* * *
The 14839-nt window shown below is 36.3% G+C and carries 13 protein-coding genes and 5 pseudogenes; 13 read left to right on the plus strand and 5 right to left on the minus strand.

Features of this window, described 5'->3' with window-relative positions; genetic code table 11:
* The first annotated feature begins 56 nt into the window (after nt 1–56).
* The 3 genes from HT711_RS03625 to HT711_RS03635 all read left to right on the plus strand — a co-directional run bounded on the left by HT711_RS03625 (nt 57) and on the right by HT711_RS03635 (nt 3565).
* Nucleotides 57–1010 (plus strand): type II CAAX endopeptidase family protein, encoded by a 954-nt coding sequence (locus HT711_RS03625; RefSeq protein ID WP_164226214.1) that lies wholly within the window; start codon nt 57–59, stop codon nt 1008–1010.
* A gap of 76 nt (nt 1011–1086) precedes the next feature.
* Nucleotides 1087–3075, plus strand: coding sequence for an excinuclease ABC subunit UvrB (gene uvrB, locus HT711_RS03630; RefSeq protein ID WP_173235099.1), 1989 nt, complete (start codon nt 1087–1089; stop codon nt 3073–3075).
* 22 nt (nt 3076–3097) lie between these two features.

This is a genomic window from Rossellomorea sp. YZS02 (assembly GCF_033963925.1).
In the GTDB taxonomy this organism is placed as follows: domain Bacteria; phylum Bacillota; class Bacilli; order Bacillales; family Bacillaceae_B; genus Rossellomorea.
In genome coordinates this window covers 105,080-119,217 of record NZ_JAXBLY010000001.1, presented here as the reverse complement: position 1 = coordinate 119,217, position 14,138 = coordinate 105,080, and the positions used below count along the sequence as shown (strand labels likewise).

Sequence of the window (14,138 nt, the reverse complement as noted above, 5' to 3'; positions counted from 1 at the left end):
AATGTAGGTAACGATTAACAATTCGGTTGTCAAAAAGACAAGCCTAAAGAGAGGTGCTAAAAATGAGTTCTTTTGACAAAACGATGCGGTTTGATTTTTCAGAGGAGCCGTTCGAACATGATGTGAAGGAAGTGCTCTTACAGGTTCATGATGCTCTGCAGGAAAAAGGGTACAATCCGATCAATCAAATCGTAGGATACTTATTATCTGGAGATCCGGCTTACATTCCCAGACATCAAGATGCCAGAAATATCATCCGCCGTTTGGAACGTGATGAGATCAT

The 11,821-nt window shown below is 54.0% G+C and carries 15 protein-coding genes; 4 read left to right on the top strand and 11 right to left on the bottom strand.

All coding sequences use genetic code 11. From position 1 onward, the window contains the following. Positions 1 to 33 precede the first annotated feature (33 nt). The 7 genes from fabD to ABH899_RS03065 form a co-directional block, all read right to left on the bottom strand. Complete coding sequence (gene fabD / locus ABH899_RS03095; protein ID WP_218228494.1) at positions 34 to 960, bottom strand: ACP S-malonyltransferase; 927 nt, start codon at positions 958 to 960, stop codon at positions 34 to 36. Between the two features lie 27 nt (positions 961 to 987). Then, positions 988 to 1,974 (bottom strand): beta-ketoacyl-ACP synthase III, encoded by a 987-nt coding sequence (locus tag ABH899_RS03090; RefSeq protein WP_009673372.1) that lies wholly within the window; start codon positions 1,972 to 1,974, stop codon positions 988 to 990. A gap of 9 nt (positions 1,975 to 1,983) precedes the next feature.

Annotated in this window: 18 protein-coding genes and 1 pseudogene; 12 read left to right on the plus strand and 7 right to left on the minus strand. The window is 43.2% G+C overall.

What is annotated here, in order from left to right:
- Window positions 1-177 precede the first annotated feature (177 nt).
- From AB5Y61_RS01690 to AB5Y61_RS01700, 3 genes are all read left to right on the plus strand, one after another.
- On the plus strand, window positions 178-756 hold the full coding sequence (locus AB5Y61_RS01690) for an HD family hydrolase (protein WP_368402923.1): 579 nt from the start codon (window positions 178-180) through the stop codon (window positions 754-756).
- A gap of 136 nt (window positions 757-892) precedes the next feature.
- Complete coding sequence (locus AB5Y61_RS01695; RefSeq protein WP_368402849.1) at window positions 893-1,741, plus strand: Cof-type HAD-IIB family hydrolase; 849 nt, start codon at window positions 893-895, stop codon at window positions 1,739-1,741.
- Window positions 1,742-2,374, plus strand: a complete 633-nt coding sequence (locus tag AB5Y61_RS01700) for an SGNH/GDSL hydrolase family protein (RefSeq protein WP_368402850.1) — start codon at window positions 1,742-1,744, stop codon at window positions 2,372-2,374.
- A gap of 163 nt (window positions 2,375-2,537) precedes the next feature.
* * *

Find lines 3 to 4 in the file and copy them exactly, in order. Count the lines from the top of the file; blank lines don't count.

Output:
* The first annotated feature begins 56 nt into the window (after nt 1–56).
* The 3 genes from HT711_RS03625 to HT711_RS03635 all read left to right on the plus strand — a co-directional run bounded on the left by HT711_RS03625 (nt 57) and on the right by HT711_RS03635 (nt 3565).